Haitian Revolution

Niharika Bhat, Philip Brazelton, Camille Daszynski, and Stefan Soriano

A Moment on the Battlefield

The Battle of Vertières on November 18th of 1803 is pictured above. This was one of the most major battles of the revolution against France, led by François Capois. The Haitian Revolution was the first time in history that a slave army had one against a superior military force of an established nation. This day is still widely celebrated in Haiti and a national Day of Army and Victory in Haiti.

Before the Revolution

The above picture is a rigged ball and chain from the days of slavery. It was a frame of iron that one had to step into and get over their shoulders in order to be kept under control. Slaves in Haiti were almost exclusively black and had no social, political, or economical rights in their own lands.  The establishment of slavery within Haiti contributed to the black and mulato populations growing dissatisfaction with the French, showing symptoms of revolution.

The above painting of the Storming of Bastille is called the Arrest of de Launay by Jean-Baptiste Lallemand painted in 1790. Bastille fell in 1789 and after this event, Haitians heard a rumor that slavery would be abolished. This soon sparked a revolution to ignite on the Haitian island. The symptom of a rising fever and a desire for takeover is yet another common symptom of revolutions throughout the ages.

During the Revolution

This above picture is one of Toussaint Louverture, an important leader who unified both black and mulattoe populations within Haiti against the oppressive French colonial rule. As a former slave, Louverture had established relationships with the slave community and thus was able to establish close ties and gather a strong army to oust the French forces. Toussaint holds the role of a radical leader who overthrew the modern government during the crisis period.

Vincent Ogé was a rich man of color who was instrumental in the rebellion against French, white, colonial authority. He led a revolt that started in 1789, but was violently suppressed by 1791. Ogé helped to lead a revolution that promoted a rising fever that is a common aspect of revolution.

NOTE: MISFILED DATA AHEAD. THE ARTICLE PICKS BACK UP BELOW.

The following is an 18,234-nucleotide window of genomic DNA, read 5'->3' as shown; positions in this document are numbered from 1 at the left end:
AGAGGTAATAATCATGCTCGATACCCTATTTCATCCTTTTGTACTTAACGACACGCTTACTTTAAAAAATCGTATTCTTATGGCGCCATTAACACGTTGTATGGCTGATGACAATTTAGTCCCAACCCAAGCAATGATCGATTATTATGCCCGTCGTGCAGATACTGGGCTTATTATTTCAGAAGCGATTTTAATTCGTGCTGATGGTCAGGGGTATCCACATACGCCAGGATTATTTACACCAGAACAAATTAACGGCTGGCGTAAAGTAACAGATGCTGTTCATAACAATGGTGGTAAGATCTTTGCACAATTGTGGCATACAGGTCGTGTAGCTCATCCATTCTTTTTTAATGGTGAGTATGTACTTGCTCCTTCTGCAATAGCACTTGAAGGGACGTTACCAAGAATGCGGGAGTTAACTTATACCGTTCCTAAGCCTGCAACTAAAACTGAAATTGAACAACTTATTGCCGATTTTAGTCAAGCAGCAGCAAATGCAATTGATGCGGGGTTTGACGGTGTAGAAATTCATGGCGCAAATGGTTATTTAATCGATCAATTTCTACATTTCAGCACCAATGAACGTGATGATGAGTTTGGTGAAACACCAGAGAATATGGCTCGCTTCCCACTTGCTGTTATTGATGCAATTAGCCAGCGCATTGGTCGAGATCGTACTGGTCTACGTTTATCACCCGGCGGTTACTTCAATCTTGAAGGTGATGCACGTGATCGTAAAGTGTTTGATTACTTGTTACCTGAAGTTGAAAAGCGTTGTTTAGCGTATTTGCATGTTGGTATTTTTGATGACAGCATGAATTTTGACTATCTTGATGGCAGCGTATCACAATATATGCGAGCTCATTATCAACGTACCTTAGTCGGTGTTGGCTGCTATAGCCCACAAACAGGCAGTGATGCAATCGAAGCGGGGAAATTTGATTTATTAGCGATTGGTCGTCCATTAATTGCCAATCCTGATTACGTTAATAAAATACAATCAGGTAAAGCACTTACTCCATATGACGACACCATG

This is an early 19th century engraving, titled Revenge Taken By The Black Army. It shows Haitian soldiers hanging French soldiers, representative of their distaste with the troops and upheaval against them. The traditional government and society was being overthrown by the people furthering the crisis period during the Haitian Revolution.

After the Revolution

Above is a picture of Dessalines, who defined Haitian citizens as black and legally equal, regardless of class or color. The flag behind him is the first flag of the Haitian revolution, depicting the white of the French flag being torn out and the blue of the Haitian flag being put together—all in resemblance of unity. Dessalines took  power after Louervetrue was arrested by the French government. Under his strong central rule, Haiti entered a period of post-war convalescence.

The above document is called the Republique Dhaytl Programme. In this document, the Frnch King comes to recognize Haiti's independence in 1825. Haitians declared independence from France on January 1st of 1804 but was not recognized until April 17th of 1825. The revolution ended up where it began as the lighter skin mulattoes established a racially biased government.

Haitian Revolution via
John Green

Here is a Crash Course video from John Green, who explains and delves deeply into the causes and effects of the Haitian Revolution.

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